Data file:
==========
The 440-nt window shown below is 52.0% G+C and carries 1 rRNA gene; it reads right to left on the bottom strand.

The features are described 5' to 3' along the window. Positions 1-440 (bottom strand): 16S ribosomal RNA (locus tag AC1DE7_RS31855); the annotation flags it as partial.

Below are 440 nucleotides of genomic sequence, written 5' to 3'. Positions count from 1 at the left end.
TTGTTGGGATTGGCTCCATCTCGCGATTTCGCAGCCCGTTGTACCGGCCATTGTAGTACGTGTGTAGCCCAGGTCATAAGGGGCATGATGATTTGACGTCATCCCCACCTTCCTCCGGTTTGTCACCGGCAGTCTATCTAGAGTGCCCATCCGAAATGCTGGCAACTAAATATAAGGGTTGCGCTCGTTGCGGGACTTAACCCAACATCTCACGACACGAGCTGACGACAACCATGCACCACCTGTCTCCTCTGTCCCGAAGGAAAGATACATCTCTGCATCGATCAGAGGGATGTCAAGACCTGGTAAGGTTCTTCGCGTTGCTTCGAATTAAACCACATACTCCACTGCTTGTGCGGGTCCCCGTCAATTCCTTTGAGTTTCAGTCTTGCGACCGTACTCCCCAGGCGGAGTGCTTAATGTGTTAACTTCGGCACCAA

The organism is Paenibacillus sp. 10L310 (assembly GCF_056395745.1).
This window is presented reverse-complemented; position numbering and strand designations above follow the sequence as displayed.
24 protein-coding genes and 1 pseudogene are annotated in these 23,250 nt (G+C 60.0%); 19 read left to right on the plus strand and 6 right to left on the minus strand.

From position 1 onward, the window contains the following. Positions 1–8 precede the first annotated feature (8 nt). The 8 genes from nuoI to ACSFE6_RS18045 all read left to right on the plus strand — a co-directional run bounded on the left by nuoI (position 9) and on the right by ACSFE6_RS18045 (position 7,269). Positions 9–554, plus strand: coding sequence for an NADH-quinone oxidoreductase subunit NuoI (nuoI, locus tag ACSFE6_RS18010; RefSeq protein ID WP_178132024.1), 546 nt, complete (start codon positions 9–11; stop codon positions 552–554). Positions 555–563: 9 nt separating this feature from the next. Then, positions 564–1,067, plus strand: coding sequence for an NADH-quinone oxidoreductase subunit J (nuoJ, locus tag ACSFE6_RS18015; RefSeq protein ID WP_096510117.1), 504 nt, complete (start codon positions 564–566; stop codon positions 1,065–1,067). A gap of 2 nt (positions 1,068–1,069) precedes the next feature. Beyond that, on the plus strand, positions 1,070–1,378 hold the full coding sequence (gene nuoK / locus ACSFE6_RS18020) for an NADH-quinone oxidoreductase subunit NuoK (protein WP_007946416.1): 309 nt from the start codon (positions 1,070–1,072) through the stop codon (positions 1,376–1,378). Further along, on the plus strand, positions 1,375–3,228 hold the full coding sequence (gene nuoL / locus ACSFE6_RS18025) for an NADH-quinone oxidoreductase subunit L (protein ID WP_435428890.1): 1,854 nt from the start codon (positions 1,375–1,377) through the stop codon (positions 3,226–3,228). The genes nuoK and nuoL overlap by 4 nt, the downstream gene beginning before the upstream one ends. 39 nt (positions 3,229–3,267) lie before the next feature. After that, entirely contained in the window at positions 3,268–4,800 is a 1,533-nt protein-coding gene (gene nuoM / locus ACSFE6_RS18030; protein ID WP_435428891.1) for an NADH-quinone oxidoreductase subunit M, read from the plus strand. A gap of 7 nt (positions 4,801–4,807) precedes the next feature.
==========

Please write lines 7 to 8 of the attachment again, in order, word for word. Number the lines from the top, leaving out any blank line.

24 protein-coding genes and 1 pseudogene are annotated in these 23,250 nt (G+C 60.0%); 19 read left to right on the plus strand and 6 right to left on the minus strand.

From position 1 onward, the window contains the following. Positions 1–8 precede the first annotated feature (8 nt). The 8 genes from nuoI to ACSFE6_RS18045 all read left to right on the plus strand — a co-directional run bounded on the left by nuoI (position 9) and on the right by ACSFE6_RS18045 (position 7,269). Positions 9–554, plus strand: coding sequence for an NADH-quinone oxidoreductase subunit NuoI (nuoI, locus tag ACSFE6_RS18010; RefSeq protein ID WP_178132024.1), 546 nt, complete (start codon positions 9–11; stop codon positions 552–554). Positions 555–563: 9 nt separating this feature from the next. Then, positions 564–1,067, plus strand: coding sequence for an NADH-quinone oxidoreductase subunit J (nuoJ, locus tag ACSFE6_RS18015; RefSeq protein ID WP_096510117.1), 504 nt, complete (start codon positions 564–566; stop codon positions 1,065–1,067). A gap of 2 nt (positions 1,068–1,069) precedes the next feature. Beyond that, on the plus strand, positions 1,070–1,378 hold the full coding sequence (gene nuoK / locus ACSFE6_RS18020) for an NADH-quinone oxidoreductase subunit NuoK (protein WP_007946416.1): 309 nt from the start codon (positions 1,070–1,072) through the stop codon (positions 1,376–1,378). Further along, on the plus strand, positions 1,375–3,228 hold the full coding sequence (gene nuoL / locus ACSFE6_RS18025) for an NADH-quinone oxidoreductase subunit L (protein ID WP_435428890.1): 1,854 nt from the start codon (positions 1,375–1,377) through the stop codon (positions 3,226–3,228). The genes nuoK and nuoL overlap by 4 nt, the downstream gene beginning before the upstream one ends. 39 nt (positions 3,229–3,267) lie before the next feature. After that, entirely contained in the window at positions 3,268–4,800 is a 1,533-nt protein-coding gene (gene nuoM / locus ACSFE6_RS18030; protein ID WP_435428891.1) for an NADH-quinone oxidoreductase subunit M, read from the plus strand. A gap of 7 nt (positions 4,801–4,807) precedes the next feature.